Vidar's scanner works by making an electronic image of a document that passes in front of its four interior lenses, according to Chuck Rieger, Vidar's vice president for research and development. This electronic image can be thought of as a series of notations on the amount of light or darkness in each segment of the document. The notations are digitized; that is, they are in a form that can be read by -- and manipulated by -- a computer.
The electronic version of the document can be displayed on a computer terminal screen, transmitted by telephone to other users or stored on magnetic or optical disks.
The company's 4200 series of scanners became available in December. The first model was designated the 4220. The 42 refers to capacity: The scanner can accept a document that is up to 42 inches wide. The 20 refers to the number of dots per inch (actually 200) in the electronic copies that the scanner can produce. A model 4240 being prepared for distribution in the spring will produce copies with twice the resolution -- 400 dots per inch.
Hanfling said that prices for the 4200 series will range from $70,000 for one scanner down to as little as $35,000 each if 25 or more are purchased over a 12-month period. Vidar is selling a scanner with a built-in personal computer, interface board and cables. He estimated that many competitors' scanners are selling for between $10,000 and $15,000 more, but also pointed out that Industrial Vision Systems' models are selling for about $5,000 less. "The market does not appear to be that price-sensitive," Hanfling said.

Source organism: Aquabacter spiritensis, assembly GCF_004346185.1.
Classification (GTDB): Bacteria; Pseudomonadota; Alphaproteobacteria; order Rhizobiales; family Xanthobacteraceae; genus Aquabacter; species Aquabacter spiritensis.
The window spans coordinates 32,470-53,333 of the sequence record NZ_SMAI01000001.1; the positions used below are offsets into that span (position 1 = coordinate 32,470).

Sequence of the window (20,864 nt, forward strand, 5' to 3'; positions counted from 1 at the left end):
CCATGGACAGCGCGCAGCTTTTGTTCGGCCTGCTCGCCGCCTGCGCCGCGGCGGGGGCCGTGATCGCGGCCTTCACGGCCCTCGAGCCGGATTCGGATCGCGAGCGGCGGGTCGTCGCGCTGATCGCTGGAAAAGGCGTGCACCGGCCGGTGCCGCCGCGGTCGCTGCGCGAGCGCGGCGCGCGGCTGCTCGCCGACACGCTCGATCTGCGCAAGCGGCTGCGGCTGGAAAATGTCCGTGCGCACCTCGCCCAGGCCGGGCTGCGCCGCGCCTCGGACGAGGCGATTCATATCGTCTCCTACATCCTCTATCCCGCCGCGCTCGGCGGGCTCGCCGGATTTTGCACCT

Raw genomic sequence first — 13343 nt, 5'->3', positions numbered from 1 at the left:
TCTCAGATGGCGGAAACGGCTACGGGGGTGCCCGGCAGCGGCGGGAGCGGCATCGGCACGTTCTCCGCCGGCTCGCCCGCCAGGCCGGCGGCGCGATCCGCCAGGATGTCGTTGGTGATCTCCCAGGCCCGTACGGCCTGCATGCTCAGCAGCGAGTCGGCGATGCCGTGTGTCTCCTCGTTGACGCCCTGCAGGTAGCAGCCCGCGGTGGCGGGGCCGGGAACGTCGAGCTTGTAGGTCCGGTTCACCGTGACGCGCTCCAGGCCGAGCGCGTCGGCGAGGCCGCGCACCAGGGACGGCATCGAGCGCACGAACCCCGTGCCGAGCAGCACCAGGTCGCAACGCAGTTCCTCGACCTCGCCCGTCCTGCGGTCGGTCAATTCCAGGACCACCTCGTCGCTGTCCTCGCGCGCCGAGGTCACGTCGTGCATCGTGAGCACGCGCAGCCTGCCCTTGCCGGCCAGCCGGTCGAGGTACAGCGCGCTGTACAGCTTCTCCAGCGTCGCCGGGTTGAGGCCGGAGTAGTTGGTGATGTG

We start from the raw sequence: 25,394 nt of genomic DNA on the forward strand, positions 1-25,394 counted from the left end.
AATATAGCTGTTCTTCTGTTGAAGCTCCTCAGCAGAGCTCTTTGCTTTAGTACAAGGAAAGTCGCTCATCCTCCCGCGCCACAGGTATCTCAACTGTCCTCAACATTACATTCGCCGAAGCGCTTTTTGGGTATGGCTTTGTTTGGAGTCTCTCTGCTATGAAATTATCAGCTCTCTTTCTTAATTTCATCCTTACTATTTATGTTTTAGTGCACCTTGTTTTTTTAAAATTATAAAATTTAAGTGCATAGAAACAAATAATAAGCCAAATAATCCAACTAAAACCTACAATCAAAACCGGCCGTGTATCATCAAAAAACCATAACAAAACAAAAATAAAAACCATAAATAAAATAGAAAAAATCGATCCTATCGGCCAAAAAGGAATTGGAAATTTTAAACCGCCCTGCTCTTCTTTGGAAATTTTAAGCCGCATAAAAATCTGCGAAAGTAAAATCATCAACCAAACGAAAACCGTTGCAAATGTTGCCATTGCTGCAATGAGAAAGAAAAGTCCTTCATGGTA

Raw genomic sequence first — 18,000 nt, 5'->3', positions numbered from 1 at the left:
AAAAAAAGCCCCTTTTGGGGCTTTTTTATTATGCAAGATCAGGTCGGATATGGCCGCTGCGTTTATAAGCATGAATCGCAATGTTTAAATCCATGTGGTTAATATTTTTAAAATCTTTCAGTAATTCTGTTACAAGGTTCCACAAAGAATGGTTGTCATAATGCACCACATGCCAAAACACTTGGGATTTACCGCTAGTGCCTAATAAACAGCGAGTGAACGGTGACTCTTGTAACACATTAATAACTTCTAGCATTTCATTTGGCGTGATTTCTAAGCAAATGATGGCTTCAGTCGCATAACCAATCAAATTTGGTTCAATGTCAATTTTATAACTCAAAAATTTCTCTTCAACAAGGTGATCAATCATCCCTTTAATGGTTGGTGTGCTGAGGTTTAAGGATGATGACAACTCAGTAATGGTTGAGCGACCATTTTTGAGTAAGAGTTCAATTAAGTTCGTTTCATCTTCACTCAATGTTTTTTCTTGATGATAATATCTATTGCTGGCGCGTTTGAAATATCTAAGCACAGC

Vidar also plans a 4240S model, which could produce copies with a resolution of either 200 or 400 dots per inch, giving customers the choice of slowly producing copies with a higher resolution or quickly producing copies with a lower resolution, according to Hanfling, who also noted that lower-resolution copies occupy less space on a computer disk.
The third model also would permit greater integration with existing computer-aided design and manufacturing systems, and could electronically recognize words and shapes and could do layering. Layering is the ability to produce multilevel drawings and then display or print out any combination of those levels.
Vidar was started in the fall of 1984 by Eldak, a Norwegian company that produces CAD-CAM equipment. Eldak still owns 15 percent of Vidar, and Bjorn Dale, a director of Eldak, owns 30 percent. There have been three private placements of shares in Vidar, all in Europe. Now Vidar is looking for American investors. Hanfling was recruited to be Vidar's president and chief executive officer by the company's legal counsel. He also became chairman in December.
"I like running these small, high-risk companies," Hanfling said. "I like making things happen." Vidar has 62 employes, including production workers who build circuit boards and assemble the scanners. Some of the parts are produced by subcontractors.
In June, Vidar bought Reston Consulting Group, which had designed the 4220's mechanical and optical systems on a contract basis.
The move enabled Vidar to about double its size and increase its capabilities.